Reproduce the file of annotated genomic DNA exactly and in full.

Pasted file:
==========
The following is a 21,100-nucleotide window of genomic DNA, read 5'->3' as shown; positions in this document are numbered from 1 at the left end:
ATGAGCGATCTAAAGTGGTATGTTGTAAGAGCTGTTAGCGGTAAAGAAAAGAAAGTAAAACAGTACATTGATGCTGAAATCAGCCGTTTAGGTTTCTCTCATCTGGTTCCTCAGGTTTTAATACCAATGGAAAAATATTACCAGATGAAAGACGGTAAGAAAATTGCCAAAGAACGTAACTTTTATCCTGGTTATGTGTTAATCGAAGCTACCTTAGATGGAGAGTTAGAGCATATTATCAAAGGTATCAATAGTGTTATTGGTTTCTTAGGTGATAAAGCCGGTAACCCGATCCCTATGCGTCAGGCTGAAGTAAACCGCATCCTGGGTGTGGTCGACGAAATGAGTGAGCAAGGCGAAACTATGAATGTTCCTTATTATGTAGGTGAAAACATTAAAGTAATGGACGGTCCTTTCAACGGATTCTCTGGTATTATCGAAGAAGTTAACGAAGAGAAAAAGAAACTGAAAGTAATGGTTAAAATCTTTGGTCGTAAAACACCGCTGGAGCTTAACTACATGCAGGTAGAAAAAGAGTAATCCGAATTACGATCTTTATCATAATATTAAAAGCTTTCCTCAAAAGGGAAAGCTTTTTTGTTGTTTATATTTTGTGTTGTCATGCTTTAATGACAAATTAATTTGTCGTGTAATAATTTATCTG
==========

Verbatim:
The following is a 21,100-nucleotide window of genomic DNA, read 5'->3' as shown; positions in this document are numbered from 1 at the left end:
ATGAGCGATCTAAAGTGGTATGTTGTAAGAGCTGTTAGCGGTAAAGAAAAGAAAGTAAAACAGTACATTGATGCTGAAATCAGCCGTTTAGGTTTCTCTCATCTGGTTCCTCAGGTTTTAATACCAATGGAAAAATATTACCAGATGAAAGACGGTAAGAAAATTGCCAAAGAACGTAACTTTTATCCTGGTTATGTGTTAATCGAAGCTACCTTAGATGGAGAGTTAGAGCATATTATCAAAGGTATCAATAGTGTTATTGGTTTCTTAGGTGATAAAGCCGGTAACCCGATCCCTATGCGTCAGGCTGAAGTAAACCGCATCCTGGGTGTGGTCGACGAAATGAGTGAGCAAGGCGAAACTATGAATGTTCCTTATTATGTAGGTGAAAACATTAAAGTAATGGACGGTCCTTTCAACGGATTCTCTGGTATTATCGAAGAAGTTAACGAAGAGAAAAAGAAACTGAAAGTAATGGTTAAAATCTTTGGTCGTAAAACACCGCTGGAGCTTAACTACATGCAGGTAGAAAAAGAGTAATCCGAATTACGATCTTTATCATAATATTAAAAGCTTTCCTCAAAAGGGAAAGCTTTTTTGTTGTTTATATTTTGTGTTGTCATGCTTTAATGACAAATTAATTTGTCGTGTAATAATTTATCTG